Statement to the Conference on Disarmament
United Nations, Geneva 2 mars 2015
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Mr. President, Mr. Secretary General, Excellencies.
I am glad to be here in Geneva today, to address the Conference on Disarmament on issues of top priority for Sweden.
Setsuko Thurlow, one of the survivors of the Hiroshima bombing, visited the Swedish Parliament a few months ago. She gave voice to the great concern that she and other hibakushas feel: that the bomb, also today, affects her children and grandchildren, and will affect her future great-grandchildren and also their children.
Compared to the nuclear weapons of today, the bombs that were dropped over Hiroshima and Nagasaki were simple and crude; still, they killed 200 000 people outright or in the aftermath, maimed many more, and brought complete devastation on two cities.
Today, more than 16 000 nuclear weapons remain. This is unacceptable. The call from the men and women of Hiroshima and Nagasaki rings clear: We need to move further and faster on nuclear disarmament. All nuclear weapons must be abolished.
There are positive developments. Three international conferences have been held, highlighting the catastrophic consequences of nuclear weapons for men, women and children. Human beings have once again been put at the heart of our discussions.
A humanitarian perspective on nuclear weapons helps us bring disarmament forward. Sweden will work actively with all stakeholders, at the upcoming NPT Review Conference and beyond, to pursue effective measures to eliminate all nuclear weapons.
Today, I am pleased to announce that Sweden is returning to the de-alerting group. There is widespread agreement that hair-trigger alert multiplies the risks associated with nuclear weapons. De-alerting is an important risk reduction measure on which real progress can be achieved in the short term. We look forward to working with our partners Chile, Malaysia, Nigeria, New Zeeland and Switzerland on advancing this issue.
Important work is done here in Geneva in the wider field of disarmament.
Questions of life and death must never be delegated to machines. We welcome the continued discussions on Lethal Autonomous Weapons Systems at the CCW (Convention for Certain Conventional Weapons). We are actively preparing for these discussions and have asked SIPRI, the Stockholm International Peace Research Institute, to study possible ways forward on central issues, such as definitions and transparency.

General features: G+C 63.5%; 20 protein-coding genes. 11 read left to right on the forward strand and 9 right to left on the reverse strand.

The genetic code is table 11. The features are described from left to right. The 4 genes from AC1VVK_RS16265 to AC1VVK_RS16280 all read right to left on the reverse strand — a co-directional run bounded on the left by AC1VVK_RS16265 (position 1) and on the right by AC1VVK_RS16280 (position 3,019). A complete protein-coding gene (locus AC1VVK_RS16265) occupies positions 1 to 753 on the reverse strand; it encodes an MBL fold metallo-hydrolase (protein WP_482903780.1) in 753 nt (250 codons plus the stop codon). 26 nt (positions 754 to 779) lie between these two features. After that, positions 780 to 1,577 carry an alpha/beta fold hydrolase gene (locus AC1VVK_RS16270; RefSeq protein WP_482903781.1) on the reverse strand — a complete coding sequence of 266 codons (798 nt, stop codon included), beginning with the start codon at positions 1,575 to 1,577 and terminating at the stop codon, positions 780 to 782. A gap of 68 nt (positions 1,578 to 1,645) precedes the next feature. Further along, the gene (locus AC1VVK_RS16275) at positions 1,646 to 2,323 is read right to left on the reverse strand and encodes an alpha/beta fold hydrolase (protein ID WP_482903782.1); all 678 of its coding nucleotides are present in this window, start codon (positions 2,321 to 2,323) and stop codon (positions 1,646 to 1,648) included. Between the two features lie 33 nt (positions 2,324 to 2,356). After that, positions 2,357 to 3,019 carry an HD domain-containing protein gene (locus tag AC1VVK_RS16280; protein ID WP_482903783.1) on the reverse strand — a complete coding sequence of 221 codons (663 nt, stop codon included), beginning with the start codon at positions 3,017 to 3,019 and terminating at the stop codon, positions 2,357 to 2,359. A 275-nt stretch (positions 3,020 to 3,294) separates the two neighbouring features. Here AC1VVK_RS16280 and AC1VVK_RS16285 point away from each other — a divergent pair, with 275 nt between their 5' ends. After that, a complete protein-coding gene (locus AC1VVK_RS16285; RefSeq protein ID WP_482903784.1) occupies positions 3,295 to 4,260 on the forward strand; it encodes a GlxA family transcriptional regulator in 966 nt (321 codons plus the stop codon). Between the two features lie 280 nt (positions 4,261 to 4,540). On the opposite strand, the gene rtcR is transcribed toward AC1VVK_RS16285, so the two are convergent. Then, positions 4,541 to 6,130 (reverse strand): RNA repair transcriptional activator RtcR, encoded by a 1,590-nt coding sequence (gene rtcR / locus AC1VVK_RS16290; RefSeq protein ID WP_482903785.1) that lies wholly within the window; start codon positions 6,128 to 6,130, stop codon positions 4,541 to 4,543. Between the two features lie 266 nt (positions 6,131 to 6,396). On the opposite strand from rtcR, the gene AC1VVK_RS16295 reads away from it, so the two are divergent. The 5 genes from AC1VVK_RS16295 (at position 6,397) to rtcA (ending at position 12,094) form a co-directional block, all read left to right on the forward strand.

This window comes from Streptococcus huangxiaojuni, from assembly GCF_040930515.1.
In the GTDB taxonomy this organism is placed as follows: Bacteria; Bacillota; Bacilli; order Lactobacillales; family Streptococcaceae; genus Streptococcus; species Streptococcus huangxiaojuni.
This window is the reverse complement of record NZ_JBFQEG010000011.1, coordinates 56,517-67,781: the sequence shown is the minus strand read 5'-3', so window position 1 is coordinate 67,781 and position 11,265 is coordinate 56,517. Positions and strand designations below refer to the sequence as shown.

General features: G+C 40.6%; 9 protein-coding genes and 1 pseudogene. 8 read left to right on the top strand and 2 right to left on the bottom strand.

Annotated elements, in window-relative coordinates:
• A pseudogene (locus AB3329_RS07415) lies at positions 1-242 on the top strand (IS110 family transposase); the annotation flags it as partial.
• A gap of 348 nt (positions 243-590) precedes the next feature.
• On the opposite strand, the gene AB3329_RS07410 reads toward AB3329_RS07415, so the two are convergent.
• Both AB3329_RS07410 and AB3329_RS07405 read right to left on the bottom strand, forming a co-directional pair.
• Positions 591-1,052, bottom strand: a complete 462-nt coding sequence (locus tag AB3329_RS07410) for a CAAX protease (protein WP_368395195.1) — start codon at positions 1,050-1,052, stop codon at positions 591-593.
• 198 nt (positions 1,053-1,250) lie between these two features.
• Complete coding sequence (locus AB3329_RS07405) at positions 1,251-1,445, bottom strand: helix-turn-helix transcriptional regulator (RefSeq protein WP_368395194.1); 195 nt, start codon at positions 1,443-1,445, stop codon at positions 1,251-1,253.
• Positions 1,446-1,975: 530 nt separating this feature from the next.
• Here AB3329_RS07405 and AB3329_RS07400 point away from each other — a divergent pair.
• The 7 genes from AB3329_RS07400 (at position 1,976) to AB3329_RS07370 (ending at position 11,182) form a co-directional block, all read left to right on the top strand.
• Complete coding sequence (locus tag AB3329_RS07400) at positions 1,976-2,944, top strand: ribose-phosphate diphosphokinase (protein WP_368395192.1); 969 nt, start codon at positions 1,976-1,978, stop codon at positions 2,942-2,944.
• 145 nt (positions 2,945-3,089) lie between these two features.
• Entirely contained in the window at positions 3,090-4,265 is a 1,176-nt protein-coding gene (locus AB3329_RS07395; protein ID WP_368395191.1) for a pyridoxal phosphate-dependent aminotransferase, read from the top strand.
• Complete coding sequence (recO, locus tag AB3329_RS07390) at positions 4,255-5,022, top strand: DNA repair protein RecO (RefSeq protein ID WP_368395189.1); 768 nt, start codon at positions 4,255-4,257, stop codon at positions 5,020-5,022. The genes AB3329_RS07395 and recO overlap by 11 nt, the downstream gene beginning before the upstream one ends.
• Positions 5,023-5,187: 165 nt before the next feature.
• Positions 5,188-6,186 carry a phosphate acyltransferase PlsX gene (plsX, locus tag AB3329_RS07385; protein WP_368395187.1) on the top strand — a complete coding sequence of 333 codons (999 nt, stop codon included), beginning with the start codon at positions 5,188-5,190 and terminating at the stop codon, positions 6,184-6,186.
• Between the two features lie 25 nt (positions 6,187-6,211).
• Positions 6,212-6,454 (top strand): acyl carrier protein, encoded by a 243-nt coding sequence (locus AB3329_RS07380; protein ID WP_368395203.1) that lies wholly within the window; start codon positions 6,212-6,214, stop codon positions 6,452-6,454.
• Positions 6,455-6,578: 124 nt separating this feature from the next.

The Ottawa Convention that bans anti-personnel landmines is one of the most successful conventions in disarmament. Mine clearance and assistance to survivors have brought relief to affected people, countries and regions everywhere. But much remains to be done. Sweden will do its share and continue its longstanding and active engagement in mine action worldwide.
I am glad to announce that Sweden will soon have decommissioned all its cluster munitions, in accordance with our obligations in the Convention that bans this inhuman weapon. For the ban to become effective, it is important that also the world's largest manufacturers and users of cluster munitions join the Convention.
We are deeply concerned about reports of the use of cluster munitions against civilian populations in South Sudan and in Syria. The use of cluster munitions is unacceptable, and Sweden calls on all actors to strictly observe International Humanitarian Law.
Contagious disease used as a weapon continues to be a major global security threat. To understand the potential dangers we need only to look at the Ebola outbreak in West Africa. Sweden is a major contributor to the fight against Ebola, and will continue to help strengthen states’ capacity to prevent, detect and respond to epidemic outbreaks in Africa and elsewhere.
Sweden will do its part in promoting a constructive and tangible outcome at next year’s Review Conference for the Biological Weapons Convention. The universal adherence to the Convention is of particular importance, as well as the strengthening of confidence-building measures.
The peaceful uses of outer space have contributed immensely to the welfare of people around the globe. This has to be safeguarded and strengthened so that more countries – and people – can benefit from space services.
Sweden welcomes that discussions are moving forward on how to update the international rules on outer space. I would especially like to highlight the International Code of Conduct for Activities in Outer Space, which will provide voluntary ”rules of the road” to counter the pressing issue of space debris and help prevent conflicts in outer space. The Code will also be a complement to and help achieve a legally binding instrument to prevent an arms race in outer space.
I warmly welcome the initiative to hold a CD Civil Society Forum. Civil society organisations represent our people and contribute with expert knowledge, and should be allowed to participate in all non-negotiating sessions.
I regret that no new negotiations have been undertaken by the CD despite many vigorous efforts. A Fissile Material Cut-Off Treaty, an FMCT, should have been concluded many years ago. We call on countries to remedy the blockages and stop linking items. If the Conference remains unable to fulfil its mandate, we will need to consider other possible avenues for bringing disarmament work forward, including the UN General Assembly. The key word is progress – not process.
This year, it is 70 years since nuclear weapons were used in armed conflict for the first and, I very much hope, the last time. In light of the worsened security situation in Europe, the abolition of nuclear weapons is more important than ever. It is only through their total elimination that we will have a real guarantee that nuclear weapons will never be used again. We owe it to Setsuko Thurlow, to all hibakushas, to their and our children and grand-children, to pursue and conclude this work with vigilance.